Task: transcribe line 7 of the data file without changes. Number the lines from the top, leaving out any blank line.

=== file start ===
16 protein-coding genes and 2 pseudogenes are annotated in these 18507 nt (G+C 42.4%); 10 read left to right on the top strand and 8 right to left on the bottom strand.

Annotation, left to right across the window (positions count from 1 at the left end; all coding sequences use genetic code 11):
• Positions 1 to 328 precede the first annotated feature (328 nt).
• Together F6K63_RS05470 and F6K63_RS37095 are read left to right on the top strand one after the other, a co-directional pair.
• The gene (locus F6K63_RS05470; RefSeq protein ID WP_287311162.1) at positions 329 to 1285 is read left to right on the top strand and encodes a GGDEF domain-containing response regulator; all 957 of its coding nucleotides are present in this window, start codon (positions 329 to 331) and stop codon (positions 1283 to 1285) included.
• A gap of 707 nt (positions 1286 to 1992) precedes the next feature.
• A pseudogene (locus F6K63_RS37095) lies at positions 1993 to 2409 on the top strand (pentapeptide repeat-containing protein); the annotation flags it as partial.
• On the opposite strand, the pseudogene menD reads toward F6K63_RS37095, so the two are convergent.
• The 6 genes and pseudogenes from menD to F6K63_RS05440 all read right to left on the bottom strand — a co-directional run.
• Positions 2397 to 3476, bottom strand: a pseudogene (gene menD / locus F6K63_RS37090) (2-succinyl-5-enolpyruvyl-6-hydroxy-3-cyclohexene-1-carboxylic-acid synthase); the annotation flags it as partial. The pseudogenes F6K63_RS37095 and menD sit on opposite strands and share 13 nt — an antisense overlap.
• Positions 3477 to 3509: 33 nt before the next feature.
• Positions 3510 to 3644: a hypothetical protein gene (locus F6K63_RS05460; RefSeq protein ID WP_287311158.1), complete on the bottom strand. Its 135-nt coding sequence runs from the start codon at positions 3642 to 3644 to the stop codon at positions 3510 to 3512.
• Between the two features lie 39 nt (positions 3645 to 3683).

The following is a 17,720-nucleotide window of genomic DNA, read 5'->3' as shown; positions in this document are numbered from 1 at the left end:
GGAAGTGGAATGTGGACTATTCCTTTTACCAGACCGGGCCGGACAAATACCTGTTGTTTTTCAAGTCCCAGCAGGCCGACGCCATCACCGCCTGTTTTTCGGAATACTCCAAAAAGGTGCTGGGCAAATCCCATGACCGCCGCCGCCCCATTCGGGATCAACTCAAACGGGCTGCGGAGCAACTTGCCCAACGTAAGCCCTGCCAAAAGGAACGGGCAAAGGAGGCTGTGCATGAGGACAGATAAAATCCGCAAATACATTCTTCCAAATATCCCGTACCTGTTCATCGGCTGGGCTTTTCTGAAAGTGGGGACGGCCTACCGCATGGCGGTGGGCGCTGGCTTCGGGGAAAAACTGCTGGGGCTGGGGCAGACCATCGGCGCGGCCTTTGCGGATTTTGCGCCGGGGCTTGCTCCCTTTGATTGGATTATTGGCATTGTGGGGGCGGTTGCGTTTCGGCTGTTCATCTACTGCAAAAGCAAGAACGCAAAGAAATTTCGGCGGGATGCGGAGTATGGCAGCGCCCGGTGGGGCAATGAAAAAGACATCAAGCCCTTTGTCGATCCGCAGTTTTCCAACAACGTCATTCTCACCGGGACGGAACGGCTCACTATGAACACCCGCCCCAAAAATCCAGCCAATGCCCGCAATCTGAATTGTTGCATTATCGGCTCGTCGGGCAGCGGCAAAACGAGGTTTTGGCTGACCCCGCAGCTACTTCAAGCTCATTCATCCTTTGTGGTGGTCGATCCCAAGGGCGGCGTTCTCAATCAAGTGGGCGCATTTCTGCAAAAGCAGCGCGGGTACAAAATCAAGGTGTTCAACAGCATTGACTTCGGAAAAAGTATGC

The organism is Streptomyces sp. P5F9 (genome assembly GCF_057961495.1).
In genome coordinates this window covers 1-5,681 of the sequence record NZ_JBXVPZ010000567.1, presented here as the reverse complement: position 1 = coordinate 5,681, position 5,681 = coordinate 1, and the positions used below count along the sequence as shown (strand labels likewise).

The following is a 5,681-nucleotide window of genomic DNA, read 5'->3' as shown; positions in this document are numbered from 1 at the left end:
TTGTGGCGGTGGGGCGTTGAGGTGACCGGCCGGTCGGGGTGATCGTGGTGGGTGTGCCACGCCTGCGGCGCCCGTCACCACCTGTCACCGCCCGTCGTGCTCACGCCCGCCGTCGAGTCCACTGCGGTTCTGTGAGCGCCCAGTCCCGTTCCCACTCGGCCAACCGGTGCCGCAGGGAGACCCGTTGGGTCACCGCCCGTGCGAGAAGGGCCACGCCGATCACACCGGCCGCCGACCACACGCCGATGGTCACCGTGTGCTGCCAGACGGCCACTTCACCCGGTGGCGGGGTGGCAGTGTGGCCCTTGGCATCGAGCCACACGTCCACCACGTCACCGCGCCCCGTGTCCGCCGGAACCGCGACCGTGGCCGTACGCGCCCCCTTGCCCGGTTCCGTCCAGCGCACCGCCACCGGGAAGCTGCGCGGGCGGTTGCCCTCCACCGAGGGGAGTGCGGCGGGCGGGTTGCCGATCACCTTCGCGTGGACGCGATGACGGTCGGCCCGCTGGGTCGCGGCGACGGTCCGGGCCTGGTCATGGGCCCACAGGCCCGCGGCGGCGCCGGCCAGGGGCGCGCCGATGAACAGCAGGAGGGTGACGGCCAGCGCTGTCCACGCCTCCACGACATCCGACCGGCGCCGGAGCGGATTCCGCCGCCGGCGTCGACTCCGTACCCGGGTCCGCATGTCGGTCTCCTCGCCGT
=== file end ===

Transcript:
• A pseudogene (locus F6K63_RS37095) lies at positions 1993 to 2409 on the top strand (pentapeptide repeat-containing protein); the annotation flags it as partial.